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Study finds high rate of elevated cholesterol among children

Saturday March 29, 2014
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Almost a third of kids screened for high cholesterol between the ages of 9 and 11 have borderline or high cholesterol, potentially placing them at greater risk for future cardiovascular disease, according to a Texas-based study.

In what was described as one of the largest studies of outpatient pediatric clinic visits to date, researchers examined the medical records of 12,712 children who had screening for cholesterol levels as part of a routine physical exam within the Texas Children’s Pediatrics Associates clinics, the nation’s largest pediatric primary care organization.

Of these, 4,709, or 30%, had borderline or elevated total cholesterol as defined by the National Cholesterol Education Program, researchers are scheduled to report at the American College of Cardiology’s annual scientific sessions March 29-31 in Washington, D.C.

“The sheer number of kids with abnormal lipid profiles provides further evidence that this is a population that needs attention and could potentially benefit from treatment,” Thomas Seery, MD, the study’s lead investigator, pediatric cardiologist at Texas Children’s Hospital and assistant professor of pediatrics at Baylor College of Medicine in Houston, said in a news release. “But we can only intervene if we diagnose the problem.”

Although cardiovascular disease in children is rare, the presence of certain risk factors in childhood can increase the chances of developing heart disease as an adult. Previous studies have demonstrated that atherosclerosis can begin in childhood.

“We know that higher levels of, and cumulative exposure to, high cholesterol is associated with the development and severity of atherosclerosis,” Seery said. “If we can identify and work to lower cholesterol in children, we can potentially make a positive impact by stalling vascular changes and reducing the chances of future disease.” He said this effort especially is important amid the growing obesity epidemic, which has resulted in a larger population of children with dyslipidemia.

The researchers also found that boys were more likely than girls to have elevated total cholesterol, low-density lipoprotein cholesterol and triglycerides, while girls had lower high-density lipoprotein cholesterol. Obese children were more likely to have elevated total cholesterol, LDL and triglycerides and lower HDL in comparison to non-obese children.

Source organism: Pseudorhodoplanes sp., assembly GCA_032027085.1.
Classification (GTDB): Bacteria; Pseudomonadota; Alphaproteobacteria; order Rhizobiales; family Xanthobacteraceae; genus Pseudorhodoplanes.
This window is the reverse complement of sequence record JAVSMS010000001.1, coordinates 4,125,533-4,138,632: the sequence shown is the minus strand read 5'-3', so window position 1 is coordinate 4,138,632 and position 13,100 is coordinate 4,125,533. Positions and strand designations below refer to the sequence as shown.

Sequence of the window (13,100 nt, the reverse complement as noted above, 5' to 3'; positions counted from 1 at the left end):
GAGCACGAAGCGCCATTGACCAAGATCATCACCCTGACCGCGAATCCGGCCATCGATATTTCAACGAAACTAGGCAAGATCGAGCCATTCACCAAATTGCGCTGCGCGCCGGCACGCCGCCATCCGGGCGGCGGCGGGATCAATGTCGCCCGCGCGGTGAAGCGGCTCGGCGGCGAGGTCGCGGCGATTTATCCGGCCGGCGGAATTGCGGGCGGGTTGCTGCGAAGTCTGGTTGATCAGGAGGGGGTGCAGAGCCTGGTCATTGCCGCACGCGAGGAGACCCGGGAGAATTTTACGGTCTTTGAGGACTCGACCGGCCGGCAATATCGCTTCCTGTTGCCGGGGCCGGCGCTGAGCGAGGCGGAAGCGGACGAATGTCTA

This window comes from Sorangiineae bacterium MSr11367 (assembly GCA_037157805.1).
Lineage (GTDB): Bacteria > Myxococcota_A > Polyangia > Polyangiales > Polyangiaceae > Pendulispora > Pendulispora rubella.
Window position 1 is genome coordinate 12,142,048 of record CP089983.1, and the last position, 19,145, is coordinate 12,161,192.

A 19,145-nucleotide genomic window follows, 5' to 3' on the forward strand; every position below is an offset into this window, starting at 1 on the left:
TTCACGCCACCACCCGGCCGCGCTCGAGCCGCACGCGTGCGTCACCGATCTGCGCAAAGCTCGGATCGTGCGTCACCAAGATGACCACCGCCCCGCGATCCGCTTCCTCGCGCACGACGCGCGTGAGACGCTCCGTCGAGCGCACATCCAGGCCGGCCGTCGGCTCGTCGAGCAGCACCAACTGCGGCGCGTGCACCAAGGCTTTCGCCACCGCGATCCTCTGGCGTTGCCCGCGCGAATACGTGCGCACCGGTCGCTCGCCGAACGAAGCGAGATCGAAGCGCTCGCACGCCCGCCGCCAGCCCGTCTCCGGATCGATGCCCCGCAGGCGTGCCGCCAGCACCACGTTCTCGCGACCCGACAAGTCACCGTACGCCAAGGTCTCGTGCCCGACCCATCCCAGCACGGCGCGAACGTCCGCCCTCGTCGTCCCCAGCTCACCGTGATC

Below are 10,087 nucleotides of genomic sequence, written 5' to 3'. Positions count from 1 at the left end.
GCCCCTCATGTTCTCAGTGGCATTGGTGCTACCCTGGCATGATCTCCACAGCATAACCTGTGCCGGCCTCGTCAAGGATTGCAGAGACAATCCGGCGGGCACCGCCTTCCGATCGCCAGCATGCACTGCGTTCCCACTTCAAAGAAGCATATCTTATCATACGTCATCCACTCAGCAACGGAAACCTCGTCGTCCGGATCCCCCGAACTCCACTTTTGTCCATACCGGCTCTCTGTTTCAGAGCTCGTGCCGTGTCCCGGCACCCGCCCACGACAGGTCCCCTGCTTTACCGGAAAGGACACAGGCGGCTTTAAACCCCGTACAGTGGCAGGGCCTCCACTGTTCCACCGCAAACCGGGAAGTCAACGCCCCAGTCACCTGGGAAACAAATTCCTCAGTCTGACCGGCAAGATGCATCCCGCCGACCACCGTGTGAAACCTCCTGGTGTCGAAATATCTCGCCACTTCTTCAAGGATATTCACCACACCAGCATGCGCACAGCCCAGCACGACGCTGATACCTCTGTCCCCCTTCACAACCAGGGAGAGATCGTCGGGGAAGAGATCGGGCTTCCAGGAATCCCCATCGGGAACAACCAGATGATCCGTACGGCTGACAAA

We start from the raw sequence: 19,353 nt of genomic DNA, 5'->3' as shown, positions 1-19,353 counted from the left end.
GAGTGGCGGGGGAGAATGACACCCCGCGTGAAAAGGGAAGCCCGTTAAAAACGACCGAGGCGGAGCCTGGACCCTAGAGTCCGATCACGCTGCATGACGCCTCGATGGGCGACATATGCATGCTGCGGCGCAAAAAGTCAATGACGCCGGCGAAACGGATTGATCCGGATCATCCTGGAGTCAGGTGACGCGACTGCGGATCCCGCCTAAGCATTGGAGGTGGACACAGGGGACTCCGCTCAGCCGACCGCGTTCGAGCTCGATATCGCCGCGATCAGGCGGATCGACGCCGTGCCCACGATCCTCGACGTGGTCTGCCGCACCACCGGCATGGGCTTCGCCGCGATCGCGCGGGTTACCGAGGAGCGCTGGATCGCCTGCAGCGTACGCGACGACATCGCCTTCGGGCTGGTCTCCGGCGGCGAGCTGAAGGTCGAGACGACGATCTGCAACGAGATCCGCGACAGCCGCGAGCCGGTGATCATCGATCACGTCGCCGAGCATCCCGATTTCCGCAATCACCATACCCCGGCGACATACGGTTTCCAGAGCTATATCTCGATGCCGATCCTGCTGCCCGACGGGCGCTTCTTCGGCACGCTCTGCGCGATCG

Average total cholesterol, LDL, non-HDL and HDL all were within the normal range: 162 mg/dL, 92 mg/dL, 113 mg/dL and 52 mg/dL, respectively; average triglycerides were borderline or abnormal (103 mg/dL). Similar to a recent, unrelated study of adult minority groups, 9- to 11-year-old Hispanic children in this study were more likely to have elevated triglycerides and lower HDL when compared with non-Hispanics.

Follow the guidelines

The authors said they hope their findings will give added weight to guidelines sponsored by the National Heart Lung and Blood Institute (www.nhlbi.nih.gov/guidelines/cvd_ped/) and endorsed by the American Academy of Pediatrics that call for universal cholesterol screening of children between ages 9 and 11 and again between ages 17 and 21.

Despite these recommendations, some practitioners remain hesitant. “There is concern by some in the medical community that children will be started on medication unnecessarily,” Seery said, emphasizing that adopting a healthy diet and engaging in routine physical activity are first-line therapies for children with abnormal cholesterol levels.

Seery added that cholesterol-lowering medications typically are needed in 1% to 2% of children with dyslipidemia, primarily in those with very high cholesterol resulting from a genetic lipoprotein disorder. Genetic lipoprotein disorders, such as familial hypercholesterolemia, result in very high cholesterol levels that can be detected in childhood but are felt to be underdiagnosed, he said.

“Kids need to have their cholesterol panel checked at some point during this time frame [ages 9 to 11],” Seery said. “In doing so, it presents the perfect opportunity for clinicians and parents to discuss the importance of healthy lifestyle choices on cardiovascular health. Our findings give a compelling reason to screen all kids’ blood cholesterol.”

Because the universal pediatric screening recommendations were released at the end of 2011, during the second year of this study, Seery said a potential study limitation is the uncertainty of whether testing was ordered in a universal manner or selectively based upon individual risk factors or a family history of premature cardiac disease. Recent studies have demonstrated that screening based on family history alone risks missing a large number of children who have dyslipidemia.

In addition, the study population was limited to the region in and around Houston.

Further research is needed to determine the rate at which primary care providers are following the guidelines since the rollout in 2011, Seery said.


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